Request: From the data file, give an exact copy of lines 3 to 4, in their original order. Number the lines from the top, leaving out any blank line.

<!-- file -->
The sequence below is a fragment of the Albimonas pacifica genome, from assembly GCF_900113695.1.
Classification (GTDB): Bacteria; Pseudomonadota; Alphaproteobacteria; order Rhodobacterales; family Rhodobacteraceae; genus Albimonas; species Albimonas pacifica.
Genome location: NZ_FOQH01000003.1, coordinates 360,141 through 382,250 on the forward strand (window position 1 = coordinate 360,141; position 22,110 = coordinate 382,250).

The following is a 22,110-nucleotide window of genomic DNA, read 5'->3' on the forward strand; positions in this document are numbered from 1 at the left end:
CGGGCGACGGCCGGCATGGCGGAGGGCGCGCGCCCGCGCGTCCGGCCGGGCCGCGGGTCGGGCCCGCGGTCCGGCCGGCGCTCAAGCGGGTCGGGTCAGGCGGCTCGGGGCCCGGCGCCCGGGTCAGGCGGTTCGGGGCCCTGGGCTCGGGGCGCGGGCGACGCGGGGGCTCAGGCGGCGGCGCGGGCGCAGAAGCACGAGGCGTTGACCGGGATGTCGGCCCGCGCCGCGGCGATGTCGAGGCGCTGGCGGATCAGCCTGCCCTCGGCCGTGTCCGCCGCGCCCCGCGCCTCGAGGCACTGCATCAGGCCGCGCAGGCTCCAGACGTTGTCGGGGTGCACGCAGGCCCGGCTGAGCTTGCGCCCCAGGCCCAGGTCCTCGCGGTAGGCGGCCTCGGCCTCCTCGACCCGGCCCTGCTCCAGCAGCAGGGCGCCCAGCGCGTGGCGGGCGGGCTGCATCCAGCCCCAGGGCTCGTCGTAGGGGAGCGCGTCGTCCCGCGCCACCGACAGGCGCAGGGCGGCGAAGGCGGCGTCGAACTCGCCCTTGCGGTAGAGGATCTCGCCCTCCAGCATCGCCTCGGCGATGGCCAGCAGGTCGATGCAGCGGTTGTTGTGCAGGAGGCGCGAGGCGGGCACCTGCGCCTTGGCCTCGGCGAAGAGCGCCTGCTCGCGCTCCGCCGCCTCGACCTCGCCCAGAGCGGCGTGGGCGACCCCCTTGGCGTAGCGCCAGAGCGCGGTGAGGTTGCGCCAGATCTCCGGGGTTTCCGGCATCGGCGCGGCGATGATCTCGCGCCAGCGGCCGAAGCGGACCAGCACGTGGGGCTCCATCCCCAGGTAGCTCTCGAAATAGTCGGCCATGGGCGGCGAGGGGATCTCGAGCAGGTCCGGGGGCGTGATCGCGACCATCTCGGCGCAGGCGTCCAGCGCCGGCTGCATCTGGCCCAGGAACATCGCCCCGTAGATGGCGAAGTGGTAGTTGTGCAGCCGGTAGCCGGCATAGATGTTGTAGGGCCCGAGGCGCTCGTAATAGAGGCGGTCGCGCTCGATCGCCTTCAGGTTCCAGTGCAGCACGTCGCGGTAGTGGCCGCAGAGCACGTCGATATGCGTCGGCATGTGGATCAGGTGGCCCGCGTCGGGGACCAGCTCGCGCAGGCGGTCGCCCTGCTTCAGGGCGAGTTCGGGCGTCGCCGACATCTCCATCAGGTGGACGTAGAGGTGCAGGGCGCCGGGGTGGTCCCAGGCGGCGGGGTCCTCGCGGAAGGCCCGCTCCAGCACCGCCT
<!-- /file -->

Genome location: NZ_FOQH01000003.1, coordinates 360,141 through 382,250 on the forward strand (window position 1 = coordinate 360,141; position 22,110 = coordinate 382,250).

The following is a 22,110-nucleotide window of genomic DNA, read 5'->3' on the forward strand; positions in this document are numbered from 1 at the left end: